LGBT rights have come a long way in recent years. In 2015, the US Supreme Court ruled same-sex marriage bans are unconstitutional and the Republic of Ireland became the first country in the world to legalise same-sex marriage by popular vote following a country-wide referendum.However, while stigma against LGBT communities is certainly lessening in some countries, many states continue to criminalise same-sex sexual contact under the threat of imprisonment or even death.
New research published by the International Lesbian, Gay, Bisexual, Trans and Intersex Association (ILGA) serves as a stark reminder of just how widespread such criminalisation can be. In a total of 74 countries, same-sex sexual contact is a criminal offence.
In 13 countries, being gay or bisexual is punishable by death. These are; Sudan, Iran, Saudi Arabia, Yemen, Mauritania, Afghanistan, Pakistan, Qatar, UAE, parts of Nigeria, parts of Somalia, parts of Syria and parts of Iraq.
In 17 countries, bans are in place to prohibit 'propaganda' interpreted as promoting LGBT communities or identities. These are; Algeria, Egypt, Libya, Morocco, Nigeria, Somalia, Tunisia, Iraq, Iran, Jordan, Kuwait, Lebanon, Qatar, Saudi Arabia, Syria, Lithuania and Russia.
LGBT rights across the globe
LGBT rights across the globe
Russia’s antipathy towards homosexuality has been well established following the efforts of human rights campaigners. However, while it is legal to be homosexual, LGBT couples are offered no protections from discrimination. They are also actively discriminated against by a 2013 law criminalising LGBT “propaganda” allowing the arrest of numerous Russian LGBT activists. (Picture: Riot police hold an LGBT activist during a Moscow rall.)
Men who are found having sex with other men face stoning, while lesbians can be imprisoned, under Sharia law. However, the state has not reportedly executed anyone for this ‘crime’ since 1987. (Picture: Chinguetti Mosque, Mauritania.)
3/7 Saudi Arabia
Homosexuality and transgender is illegal and punishable by the death penalty, imprisonment, corporal punishment, whipping and chemical castration. (Picture: The emblem of Saudi Arabia above the embassy in London.)
Bruno Vincent/Getty Images
The official position within the country is that there are no gays. LGBT inviduals, if discovered by the government, are likely to face intense pressure. Punishments range from flogging to the death penalty. (Picture: Yemen's southern port of Aden.)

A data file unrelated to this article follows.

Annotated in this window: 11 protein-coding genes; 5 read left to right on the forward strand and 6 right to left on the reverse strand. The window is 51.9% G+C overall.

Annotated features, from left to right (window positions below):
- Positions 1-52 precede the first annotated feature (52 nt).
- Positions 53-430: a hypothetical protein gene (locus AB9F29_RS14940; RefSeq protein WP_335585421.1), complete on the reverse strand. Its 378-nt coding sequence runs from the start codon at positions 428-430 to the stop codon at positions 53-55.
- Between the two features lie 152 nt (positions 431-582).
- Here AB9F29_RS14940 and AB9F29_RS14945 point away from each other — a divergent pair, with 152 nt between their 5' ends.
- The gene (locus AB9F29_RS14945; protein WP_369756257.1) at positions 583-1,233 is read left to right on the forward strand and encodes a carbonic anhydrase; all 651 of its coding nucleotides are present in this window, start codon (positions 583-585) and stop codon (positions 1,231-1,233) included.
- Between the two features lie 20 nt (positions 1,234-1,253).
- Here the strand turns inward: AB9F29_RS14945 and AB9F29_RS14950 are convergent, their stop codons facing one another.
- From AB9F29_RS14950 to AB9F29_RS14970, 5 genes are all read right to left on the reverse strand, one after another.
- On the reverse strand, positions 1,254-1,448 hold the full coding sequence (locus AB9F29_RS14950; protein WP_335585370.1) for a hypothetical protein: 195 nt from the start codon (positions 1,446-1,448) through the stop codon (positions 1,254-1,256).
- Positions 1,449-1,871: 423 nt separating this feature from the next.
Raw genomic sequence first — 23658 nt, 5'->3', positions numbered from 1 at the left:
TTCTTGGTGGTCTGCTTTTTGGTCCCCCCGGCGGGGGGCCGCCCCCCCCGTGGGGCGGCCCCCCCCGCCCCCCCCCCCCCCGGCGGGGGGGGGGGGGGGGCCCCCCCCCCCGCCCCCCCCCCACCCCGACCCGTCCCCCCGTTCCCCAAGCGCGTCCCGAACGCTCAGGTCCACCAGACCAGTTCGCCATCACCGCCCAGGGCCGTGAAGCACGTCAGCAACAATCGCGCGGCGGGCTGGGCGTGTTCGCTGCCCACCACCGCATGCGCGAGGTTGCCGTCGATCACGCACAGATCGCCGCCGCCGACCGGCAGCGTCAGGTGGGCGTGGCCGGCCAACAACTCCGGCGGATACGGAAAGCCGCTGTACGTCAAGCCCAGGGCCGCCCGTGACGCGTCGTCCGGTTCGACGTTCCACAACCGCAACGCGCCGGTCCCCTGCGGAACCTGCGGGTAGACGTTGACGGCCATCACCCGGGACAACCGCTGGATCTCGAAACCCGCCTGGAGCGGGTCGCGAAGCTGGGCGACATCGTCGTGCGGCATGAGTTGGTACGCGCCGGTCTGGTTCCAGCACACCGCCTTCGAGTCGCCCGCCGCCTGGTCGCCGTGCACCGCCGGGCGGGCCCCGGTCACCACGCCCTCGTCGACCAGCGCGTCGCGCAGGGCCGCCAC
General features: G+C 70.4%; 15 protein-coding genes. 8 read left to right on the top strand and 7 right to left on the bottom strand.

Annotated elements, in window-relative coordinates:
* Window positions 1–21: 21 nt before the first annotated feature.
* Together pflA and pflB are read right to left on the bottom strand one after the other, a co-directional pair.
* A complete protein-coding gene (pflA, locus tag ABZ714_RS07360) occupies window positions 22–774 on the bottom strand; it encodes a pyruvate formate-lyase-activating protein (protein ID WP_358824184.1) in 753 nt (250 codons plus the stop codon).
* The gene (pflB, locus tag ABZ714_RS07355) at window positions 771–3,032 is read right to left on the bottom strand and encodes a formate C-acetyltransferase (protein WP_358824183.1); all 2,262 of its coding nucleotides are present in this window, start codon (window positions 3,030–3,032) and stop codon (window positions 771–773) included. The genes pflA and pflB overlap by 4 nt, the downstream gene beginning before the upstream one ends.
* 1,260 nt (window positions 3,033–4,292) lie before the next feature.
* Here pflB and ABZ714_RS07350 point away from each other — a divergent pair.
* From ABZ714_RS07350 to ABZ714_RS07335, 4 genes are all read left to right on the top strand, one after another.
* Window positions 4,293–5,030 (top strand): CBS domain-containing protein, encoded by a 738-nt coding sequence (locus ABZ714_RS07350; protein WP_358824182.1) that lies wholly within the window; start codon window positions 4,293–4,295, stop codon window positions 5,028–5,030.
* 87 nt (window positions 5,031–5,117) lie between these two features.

Both male and female same-sex sexual activity is illegal and in some northern states punishable with death by stoning. This is not a policy enacted across the entire country, although there is a prevalent anti-LGBT agenda pushed by the government. In 2007 a Pew survey established that 97 per cent of the population felt that homosexuality should not be accepted. It is publishable by 14 years in prison. (Picture: The northern Nigerian town of Damasak.)
Homosexuality was established as a crime in 1888 and under new Somali Penal Code established in 1973 homosexual sex can be punishable by three years in prison. (Picture: Families use a boat to cross a flooded Shebelle River, in Jowhar.)
Although same-sex relationships have been decriminalised, much of the population still suffer from intense discrimination. Additionally, in some of the country over-run by the extremist organisation Isis, LGBT individuals can face death by stoning. (Picture: Purported Isis fighters in Iraq.)
Surprisingly, a total of 40 countries retain a 'gay panic' clause which enables people to use as a defence for committing crimes such as assault or murder that they were provoked because the person was gay, lesbian or bisexual.
While the report focused on gay, lesbian and bisexual rights, it is believed transphobic laws and attitudes are also very common as part of persecution specifically targetted at transgender communities.
The report follows research published last week into lesbian and bisexual women's experiences of persecution for their sexual orientation. The research found 'corrective rape' and forced marriages are common in some countries on the basis that this can 'cure' them.
Many countries only criminalise sex between men due to historic penal codes from British colonial rule which define sex as penile penetration. However, a growing number are criminalising sex between women as they believe doing so strengthens laws against men as the countries can assert the legislation is 'gender neutral' and therefore not discriminatory.